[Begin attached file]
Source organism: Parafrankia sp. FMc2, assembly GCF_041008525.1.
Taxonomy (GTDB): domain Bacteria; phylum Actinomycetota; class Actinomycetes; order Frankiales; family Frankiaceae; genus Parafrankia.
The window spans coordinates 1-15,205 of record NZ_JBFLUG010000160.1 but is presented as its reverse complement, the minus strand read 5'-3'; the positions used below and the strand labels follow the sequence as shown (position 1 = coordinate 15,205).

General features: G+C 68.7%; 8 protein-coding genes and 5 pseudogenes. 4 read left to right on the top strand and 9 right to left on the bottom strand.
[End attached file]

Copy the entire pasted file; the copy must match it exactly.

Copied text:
Source organism: Parafrankia sp. FMc2, assembly GCF_041008525.1.
Taxonomy (GTDB): domain Bacteria; phylum Actinomycetota; class Actinomycetes; order Frankiales; family Frankiaceae; genus Parafrankia.
The window spans coordinates 1-15,205 of record NZ_JBFLUG010000160.1 but is presented as its reverse complement, the minus strand read 5'-3'; the positions used below and the strand labels follow the sequence as shown (position 1 = coordinate 15,205).

General features: G+C 68.7%; 8 protein-coding genes and 5 pseudogenes. 4 read left to right on the top strand and 9 right to left on the bottom strand.